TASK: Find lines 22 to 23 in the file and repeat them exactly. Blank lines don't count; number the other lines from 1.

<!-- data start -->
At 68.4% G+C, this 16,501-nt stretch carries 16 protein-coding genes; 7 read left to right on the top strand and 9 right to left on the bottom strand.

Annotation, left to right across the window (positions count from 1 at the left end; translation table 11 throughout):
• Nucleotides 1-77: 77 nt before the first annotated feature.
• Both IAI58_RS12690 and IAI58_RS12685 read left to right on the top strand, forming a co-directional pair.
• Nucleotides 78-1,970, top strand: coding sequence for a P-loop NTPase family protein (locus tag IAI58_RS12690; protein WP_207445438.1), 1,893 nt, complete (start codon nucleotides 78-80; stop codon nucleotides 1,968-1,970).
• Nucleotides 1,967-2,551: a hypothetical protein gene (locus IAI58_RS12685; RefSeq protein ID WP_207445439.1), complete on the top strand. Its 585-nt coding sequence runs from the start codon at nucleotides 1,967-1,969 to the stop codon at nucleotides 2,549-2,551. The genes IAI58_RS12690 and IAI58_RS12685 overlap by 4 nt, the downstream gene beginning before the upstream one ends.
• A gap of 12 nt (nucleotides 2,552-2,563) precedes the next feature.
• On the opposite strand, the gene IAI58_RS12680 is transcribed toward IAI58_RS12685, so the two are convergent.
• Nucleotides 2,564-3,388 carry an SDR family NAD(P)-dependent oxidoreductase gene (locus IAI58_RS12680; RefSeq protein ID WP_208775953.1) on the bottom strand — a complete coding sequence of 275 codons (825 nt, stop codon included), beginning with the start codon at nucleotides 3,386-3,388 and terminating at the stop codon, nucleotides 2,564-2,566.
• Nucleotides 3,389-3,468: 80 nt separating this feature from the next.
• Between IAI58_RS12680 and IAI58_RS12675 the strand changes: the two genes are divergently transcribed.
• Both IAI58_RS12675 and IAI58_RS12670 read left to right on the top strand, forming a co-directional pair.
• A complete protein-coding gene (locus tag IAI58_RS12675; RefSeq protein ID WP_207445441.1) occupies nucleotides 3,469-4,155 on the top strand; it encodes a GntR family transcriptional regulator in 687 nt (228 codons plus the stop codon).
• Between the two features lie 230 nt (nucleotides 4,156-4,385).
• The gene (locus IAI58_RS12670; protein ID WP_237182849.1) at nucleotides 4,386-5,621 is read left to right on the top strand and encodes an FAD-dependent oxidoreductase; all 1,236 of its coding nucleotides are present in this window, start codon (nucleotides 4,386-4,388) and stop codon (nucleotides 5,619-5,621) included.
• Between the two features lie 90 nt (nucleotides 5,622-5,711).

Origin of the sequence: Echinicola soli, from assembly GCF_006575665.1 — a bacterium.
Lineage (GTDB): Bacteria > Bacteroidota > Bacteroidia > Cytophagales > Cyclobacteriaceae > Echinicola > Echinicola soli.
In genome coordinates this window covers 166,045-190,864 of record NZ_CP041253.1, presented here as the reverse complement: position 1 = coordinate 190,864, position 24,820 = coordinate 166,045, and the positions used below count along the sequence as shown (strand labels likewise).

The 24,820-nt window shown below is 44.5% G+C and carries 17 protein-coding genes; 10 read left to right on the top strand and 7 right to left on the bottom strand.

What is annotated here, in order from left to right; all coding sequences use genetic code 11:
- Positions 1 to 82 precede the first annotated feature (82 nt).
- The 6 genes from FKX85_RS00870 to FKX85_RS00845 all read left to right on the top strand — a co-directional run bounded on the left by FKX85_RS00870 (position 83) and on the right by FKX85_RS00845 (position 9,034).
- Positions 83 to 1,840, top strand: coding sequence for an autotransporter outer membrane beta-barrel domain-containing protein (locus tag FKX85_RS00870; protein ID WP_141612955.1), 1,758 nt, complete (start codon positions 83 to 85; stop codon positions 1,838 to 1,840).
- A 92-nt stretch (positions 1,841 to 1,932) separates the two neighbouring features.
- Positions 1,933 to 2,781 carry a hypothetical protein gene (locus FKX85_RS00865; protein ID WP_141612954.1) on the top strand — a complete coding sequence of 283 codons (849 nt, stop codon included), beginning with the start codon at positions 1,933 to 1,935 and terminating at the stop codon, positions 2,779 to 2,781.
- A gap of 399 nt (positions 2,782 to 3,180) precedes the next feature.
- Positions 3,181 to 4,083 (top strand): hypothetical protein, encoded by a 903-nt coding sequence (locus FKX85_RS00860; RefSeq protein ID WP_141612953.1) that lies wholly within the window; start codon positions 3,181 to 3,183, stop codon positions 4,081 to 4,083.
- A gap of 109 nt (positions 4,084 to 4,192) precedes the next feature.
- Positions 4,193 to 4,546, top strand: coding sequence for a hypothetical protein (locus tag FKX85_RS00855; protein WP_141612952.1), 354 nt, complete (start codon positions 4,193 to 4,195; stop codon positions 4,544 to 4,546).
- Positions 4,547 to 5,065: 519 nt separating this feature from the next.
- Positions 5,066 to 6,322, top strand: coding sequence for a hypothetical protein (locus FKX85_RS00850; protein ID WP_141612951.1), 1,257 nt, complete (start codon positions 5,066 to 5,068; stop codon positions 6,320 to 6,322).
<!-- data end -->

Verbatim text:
- Positions 1 to 82 precede the first annotated feature (82 nt).
- The 6 genes from FKX85_RS00870 to FKX85_RS00845 all read left to right on the top strand — a co-directional run bounded on the left by FKX85_RS00870 (position 83) and on the right by FKX85_RS00845 (position 9,034).